It was reported last week, the day the General Data Protection Regulation (GDPR) came into effect, that Google and Facebook broke GDPR guidelines.
It was reported last week, the day the General Data Protection Regulation (GDPR) came into effect, that Google and Facebook broke GDPR guidelines and face up to $8.8 billion in fines. Despite their, sometimes strange, methods to evade compliance, Facebook seems to have fundamentally misunderstood the scope of the regulation, as the European Center for Digital Rights (noyb.eu) has pointed out in a document they published.
The main grievances listed by noyb.eu are that Facebook, Instagram, WhatsApp, and Google did not get valid consent by utilizing what looks, and feels, like a threat. It was around two months ago that I was told by an Instagram popup that if I did not accept their new privacy terms I would have my account deactivated (losing all the photos). Unfortunately, I have thousands of photos on Instagram that hold sentimental value to me, so this felt threatening and appeared to be a slightly softer version of extortion. It seems others have seen these messages in a similar light to myself. Mr. Schrems, chair of noyb.eu, stated about this scenario that, “Facebook has even blocked accounts of users who have not given consent. In the end users only had the choice to delete the account or hit the “agree”-button – that’s not a free choice, it more reminds of a North Korean election process.”
In regard to this somewhat threatening method of collecting consent, Mr. Schrems explained that “Many users do not know yet that this annoying way of pushing people to consent is actually forbidden under GDPR in most cases.” Similarly, if this tactic were translated into any other scenario, forced consent would not be allowed, as a consenting person must have the true intent to consent before the consent is considered valid.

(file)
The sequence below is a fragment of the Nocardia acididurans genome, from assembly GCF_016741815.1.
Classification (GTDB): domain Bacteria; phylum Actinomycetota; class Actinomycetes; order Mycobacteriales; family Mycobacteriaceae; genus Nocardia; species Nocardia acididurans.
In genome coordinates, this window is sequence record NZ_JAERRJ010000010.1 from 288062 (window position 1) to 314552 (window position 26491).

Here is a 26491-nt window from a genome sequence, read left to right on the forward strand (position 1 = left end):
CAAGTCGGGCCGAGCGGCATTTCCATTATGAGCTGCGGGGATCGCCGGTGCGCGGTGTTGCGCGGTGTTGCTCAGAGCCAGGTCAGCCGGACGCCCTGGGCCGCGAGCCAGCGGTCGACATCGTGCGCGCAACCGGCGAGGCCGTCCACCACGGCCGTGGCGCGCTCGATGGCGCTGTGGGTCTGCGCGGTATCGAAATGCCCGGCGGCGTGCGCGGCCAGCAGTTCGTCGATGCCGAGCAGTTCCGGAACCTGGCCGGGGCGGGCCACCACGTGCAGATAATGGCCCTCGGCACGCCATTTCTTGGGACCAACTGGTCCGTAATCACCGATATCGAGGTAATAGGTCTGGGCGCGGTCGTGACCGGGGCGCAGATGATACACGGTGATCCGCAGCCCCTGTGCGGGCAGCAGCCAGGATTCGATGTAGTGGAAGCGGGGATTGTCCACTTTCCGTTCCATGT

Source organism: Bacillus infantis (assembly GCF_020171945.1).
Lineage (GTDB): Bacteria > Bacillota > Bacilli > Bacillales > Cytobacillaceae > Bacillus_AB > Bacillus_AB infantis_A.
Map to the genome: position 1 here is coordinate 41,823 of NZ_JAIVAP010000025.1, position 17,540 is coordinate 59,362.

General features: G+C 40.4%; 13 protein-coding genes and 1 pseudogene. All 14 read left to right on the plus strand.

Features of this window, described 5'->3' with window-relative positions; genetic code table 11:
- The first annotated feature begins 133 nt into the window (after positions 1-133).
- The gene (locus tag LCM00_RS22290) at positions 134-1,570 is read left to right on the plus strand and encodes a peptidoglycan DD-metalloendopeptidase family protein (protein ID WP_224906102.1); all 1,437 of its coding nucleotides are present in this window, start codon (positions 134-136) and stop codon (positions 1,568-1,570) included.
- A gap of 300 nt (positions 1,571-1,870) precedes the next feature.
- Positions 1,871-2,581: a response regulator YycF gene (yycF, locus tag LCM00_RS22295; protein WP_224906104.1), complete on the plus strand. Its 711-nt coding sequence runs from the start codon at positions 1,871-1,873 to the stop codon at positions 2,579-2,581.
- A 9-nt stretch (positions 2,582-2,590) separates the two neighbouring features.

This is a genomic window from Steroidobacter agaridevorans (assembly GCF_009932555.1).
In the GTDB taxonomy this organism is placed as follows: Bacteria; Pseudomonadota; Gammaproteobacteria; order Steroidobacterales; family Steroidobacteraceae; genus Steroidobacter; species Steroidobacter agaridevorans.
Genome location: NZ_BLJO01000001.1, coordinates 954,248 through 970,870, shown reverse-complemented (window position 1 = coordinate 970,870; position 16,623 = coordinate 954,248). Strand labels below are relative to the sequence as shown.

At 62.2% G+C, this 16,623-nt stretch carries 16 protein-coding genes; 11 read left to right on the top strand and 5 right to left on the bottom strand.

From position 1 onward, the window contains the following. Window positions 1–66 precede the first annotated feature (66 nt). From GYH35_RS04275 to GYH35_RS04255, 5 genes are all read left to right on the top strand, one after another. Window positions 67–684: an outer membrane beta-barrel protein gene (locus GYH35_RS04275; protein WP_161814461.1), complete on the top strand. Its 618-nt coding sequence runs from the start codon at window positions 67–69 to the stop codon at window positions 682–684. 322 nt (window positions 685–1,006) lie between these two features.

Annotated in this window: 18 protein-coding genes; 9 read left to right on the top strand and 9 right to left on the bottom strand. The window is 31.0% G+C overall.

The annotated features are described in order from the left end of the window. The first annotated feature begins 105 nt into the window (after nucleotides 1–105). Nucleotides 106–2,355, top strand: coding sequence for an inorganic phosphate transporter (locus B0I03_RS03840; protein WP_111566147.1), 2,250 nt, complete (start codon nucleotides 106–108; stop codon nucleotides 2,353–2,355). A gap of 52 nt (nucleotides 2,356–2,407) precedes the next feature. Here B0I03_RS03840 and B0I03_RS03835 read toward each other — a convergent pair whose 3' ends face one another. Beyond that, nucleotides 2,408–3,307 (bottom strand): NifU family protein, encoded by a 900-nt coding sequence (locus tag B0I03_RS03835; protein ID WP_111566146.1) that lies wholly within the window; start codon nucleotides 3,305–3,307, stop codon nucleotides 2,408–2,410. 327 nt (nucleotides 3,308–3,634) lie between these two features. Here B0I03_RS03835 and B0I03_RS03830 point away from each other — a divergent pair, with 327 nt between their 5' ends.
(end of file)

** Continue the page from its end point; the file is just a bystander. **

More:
Regardless, it appears any data collected that is necessary for the normal operation of the site is allowed, and no longer needs consent, to be collected. It is only data resale that seems to require a consent form to be accepted. Mr. Schrems, in regard to this issue, explained that, “Anything strictly necessary for a service does not need consent boxes anymore. For everything else users must have a real choice to say ‘yes’ or ‘no’.”
So, it appears that Facebook and Google were in violation of GDPR before it even took effect, due to their methods of obtaining user’s consent on their services. However, it remains to be seen whether or not this argument will hold up in court, given the tenacity of corporate legal teams.